Morneau wrong about Canada’s economy and competitiveness

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Appeared in the Financial Post, April 13, 2017

Canada’s anemic economic growth should be of the upmost concern to Canadian policymakers. In 2016, the economy had one of its most difficult years, with growth at a mere 1.3 per cent. Looking forward, it doesn’t get much better. The federal government’s own Department of Finance predicts economic growth will average just 1.6 per cent out to 2030.

Why then is Minister of Finance Bill Morneau so detached from the state of the economy?

Consider a recent interview on CBC’s Power and Politics. With respect to economic growth, the minister claimed: “Our plan is working. We’ve seen real improvements.”

In reality, however, growth expectations from private-sector economists have consistently declined since this government came to power. The Liberal’s 2015 economic update forecasted average economic growth of 2.1 per cent over the next five years (2016-2020). Budget 2016, the first full budget for the new government, lowered expectations for future growth to 1.9 per cent. Expectations were further downgraded to 1.7 per cent in the 2016 economic update and 1.6 per cent in Budget 2017.

The minister is also mistaken about Canada’s competitiveness and policies that are critical to insuring a positive economic environment for investment and entrepreneurship. For instance, he claimed: “we have a very competitive tax situation right now from a corporate stand point.”

The minister seemed to be talking about statutory or listed corporate income tax rates. Among the 35 industrialized countries that make up the OECD, Canada’s federal corporate income tax rate (15 per cent) is tied for the third lowest.

However, this ignores sub-national corporate income tax rates that must be combined with the federal rate to properly measure national competitiveness. Canada’s 26.8 per cent combined (average) federal and provincial corporate income tax rate ranks 23rd in the OECD. It’s hard to see how 23rd out of 35 countries positions Canada as “very” competitive.

The minister also boasted about raising taxes on higher income earners, which seems to indicate he’s unaware how such increases affect potential investment from both Canadian and international investors, businesses and entrepreneurs. The tax hike on upper-income earners has materially worsened Canada’s competitive disadvantage on personal income taxes.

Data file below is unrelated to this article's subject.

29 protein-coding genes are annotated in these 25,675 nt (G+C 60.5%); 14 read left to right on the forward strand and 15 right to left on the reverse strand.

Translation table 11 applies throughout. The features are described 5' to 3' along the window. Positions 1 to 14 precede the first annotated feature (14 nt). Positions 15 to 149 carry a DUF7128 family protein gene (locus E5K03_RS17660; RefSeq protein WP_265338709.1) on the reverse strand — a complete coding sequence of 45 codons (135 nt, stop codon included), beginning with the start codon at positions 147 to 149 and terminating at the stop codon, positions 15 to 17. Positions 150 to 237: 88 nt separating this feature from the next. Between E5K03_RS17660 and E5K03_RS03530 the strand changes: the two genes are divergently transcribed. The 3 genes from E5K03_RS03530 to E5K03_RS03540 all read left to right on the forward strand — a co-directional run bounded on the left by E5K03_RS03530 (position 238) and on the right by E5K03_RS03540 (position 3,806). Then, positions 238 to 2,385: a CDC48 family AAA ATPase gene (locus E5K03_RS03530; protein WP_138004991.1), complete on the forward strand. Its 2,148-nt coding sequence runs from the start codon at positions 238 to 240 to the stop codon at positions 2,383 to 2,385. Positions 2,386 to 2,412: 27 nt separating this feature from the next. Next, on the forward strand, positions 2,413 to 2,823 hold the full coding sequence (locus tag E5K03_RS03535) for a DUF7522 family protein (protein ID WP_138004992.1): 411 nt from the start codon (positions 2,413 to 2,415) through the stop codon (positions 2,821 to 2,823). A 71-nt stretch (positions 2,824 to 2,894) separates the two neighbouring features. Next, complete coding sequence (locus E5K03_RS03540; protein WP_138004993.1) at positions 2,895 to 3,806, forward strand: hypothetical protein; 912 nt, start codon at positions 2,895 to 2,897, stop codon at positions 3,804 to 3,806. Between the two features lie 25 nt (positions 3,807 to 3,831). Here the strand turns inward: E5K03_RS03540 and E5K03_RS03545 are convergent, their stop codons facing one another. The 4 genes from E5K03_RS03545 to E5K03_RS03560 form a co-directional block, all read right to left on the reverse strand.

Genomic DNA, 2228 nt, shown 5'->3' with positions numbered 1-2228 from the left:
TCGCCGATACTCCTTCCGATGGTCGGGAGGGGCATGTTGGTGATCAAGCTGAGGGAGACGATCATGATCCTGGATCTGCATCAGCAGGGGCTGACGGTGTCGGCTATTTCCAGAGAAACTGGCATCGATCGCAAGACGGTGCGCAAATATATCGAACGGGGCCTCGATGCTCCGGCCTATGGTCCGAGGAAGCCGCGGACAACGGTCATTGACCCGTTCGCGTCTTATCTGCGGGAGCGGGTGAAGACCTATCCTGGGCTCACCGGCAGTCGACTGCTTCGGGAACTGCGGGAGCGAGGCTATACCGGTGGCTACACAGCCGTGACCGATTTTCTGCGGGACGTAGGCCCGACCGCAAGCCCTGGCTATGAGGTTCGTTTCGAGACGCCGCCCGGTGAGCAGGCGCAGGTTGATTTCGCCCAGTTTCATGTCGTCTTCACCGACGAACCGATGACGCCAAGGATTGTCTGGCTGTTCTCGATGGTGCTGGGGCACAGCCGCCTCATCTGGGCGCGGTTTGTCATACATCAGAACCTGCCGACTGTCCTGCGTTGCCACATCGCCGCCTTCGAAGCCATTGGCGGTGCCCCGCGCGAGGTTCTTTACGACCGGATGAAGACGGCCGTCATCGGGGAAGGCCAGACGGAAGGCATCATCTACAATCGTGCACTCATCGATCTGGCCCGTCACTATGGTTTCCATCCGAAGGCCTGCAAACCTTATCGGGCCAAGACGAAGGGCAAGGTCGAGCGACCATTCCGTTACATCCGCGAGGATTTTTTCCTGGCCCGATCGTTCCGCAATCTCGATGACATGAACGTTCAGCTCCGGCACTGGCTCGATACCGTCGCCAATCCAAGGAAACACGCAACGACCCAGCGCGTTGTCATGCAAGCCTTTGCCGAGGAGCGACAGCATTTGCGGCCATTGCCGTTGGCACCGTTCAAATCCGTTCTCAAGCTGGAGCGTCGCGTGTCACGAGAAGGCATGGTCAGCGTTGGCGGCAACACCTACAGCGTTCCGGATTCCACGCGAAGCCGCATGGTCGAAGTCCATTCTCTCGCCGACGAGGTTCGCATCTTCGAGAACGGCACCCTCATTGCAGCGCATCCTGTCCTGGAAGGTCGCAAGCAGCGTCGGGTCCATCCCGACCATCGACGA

The minister would also not state clearly that the government will not raise capital gains taxes or taxes on stock options, both of which are critical to entrepreneurs and business start-ups.

On tax fairness, the minister stated “I want to know that two people living side by side, one earning the same as the next, actually have the same rate of tax.” Here, the minister seems oblivious to the fact that his own actions in Budget 2016 worsened tax fairness for households by ending the limited income-splitting for couples with young children.

For example, in 2016, two households both with two parents and two children and the same income, say $120,000, would have had markedly different tax bills depending on the split of the income between the spouses. The household with two parents working each making $60,000 would have paid $21,187 in personal income and payroll taxes (both provincial and federal) while the other house where only one parent worked outside of the home would have paid $30,409 in taxes.

Lastly, the minister’s comments about the importance of dealing with “middle-class anxiety” seem detached from his government’s policies. He clearly doesn’t think large budget deficits, with no plan to return to a balanced budget, causes anxiety for Canadians. This however stands in direct conflict with recent polling data showing Canadians are increasingly concerned about deficits. Indeed, in one poll released just after the budget, Canadians ranked deficits as the third most important economic issue facing the government.

It also ignores the uncertainty such deficits and mounting debt introduce into Canada’s economic environment. Such deficits mean a higher likelihood of increasing taxes in the future since deficits, after all, are simply taxes deferred to the future. In response to uncertainty, people stay on the sidelines and take a wait-and-see approach to investment and entrepreneurship, or worse, decide to take their business outside of Canada.

Anemic economic growth and lack of private investment in Canada make it all the more important to improve Canada’s investment climate. Not only has the federal government done the opposite, our own minister of finance seems worryingly detached from the policies of his ministry, their effect, and the state of the economy.

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